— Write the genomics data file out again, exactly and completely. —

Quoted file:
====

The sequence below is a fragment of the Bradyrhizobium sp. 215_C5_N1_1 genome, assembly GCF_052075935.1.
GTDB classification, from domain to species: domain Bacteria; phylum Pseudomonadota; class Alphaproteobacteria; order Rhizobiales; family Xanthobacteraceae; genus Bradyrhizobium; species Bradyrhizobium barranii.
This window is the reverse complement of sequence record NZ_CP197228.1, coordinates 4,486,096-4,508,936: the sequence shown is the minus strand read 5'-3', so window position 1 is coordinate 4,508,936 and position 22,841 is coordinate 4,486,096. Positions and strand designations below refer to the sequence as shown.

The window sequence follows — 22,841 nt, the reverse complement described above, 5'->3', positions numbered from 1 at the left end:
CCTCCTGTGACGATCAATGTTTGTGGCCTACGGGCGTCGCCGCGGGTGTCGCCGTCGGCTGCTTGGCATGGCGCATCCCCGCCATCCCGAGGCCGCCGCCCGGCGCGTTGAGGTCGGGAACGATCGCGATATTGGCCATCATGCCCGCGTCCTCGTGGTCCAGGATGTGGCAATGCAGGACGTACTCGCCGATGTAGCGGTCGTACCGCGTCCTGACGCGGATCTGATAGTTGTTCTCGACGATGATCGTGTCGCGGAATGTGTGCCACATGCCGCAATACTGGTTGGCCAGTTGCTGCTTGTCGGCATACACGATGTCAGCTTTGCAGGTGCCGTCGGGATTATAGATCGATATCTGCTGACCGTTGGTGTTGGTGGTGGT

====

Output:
The sequence below is a fragment of the Bradyrhizobium sp. 215_C5_N1_1 genome, assembly GCF_052075935.1.
GTDB classification, from domain to species: domain Bacteria; phylum Pseudomonadota; class Alphaproteobacteria; order Rhizobiales; family Xanthobacteraceae; genus Bradyrhizobium; species Bradyrhizobium barranii.
This window is the reverse complement of sequence record NZ_CP197228.1, coordinates 4,486,096-4,508,936: the sequence shown is the minus strand read 5'-3', so window position 1 is coordinate 4,508,936 and position 22,841 is coordinate 4,486,096. Positions and strand designations below refer to the sequence as shown.

The window sequence follows — 22,841 nt, the reverse complement described above, 5'->3', positions numbered from 1 at the left end:
CCTCCTGTGACGATCAATGTTTGTGGCCTACGGGCGTCGCCGCGGGTGTCGCCGTCGGCTGCTTGGCATGGCGCATCCCCGCCATCCCGAGGCCGCCGCCCGGCGCGTTGAGGTCGGGAACGATCGCGATATTGGCCATCATGCCCGCGTCCTCGTGGTCCAGGATGTGGCAATGCAGGACGTACTCGCCGATGTAGCGGTCGTACCGCGTCCTGACGCGGATCTGATAGTTGTTCTCGACGATGATCGTGTCGCGGAATGTGTGCCACATGCCGCAATACTGGTTGGCCAGTTGCTGCTTGTCGGCATACACGATGTCAGCTTTGCAGGTGCCGTCGGGATTATAGATCGATATCTGCTGACCGTTGGTGTTGGTGGTGGT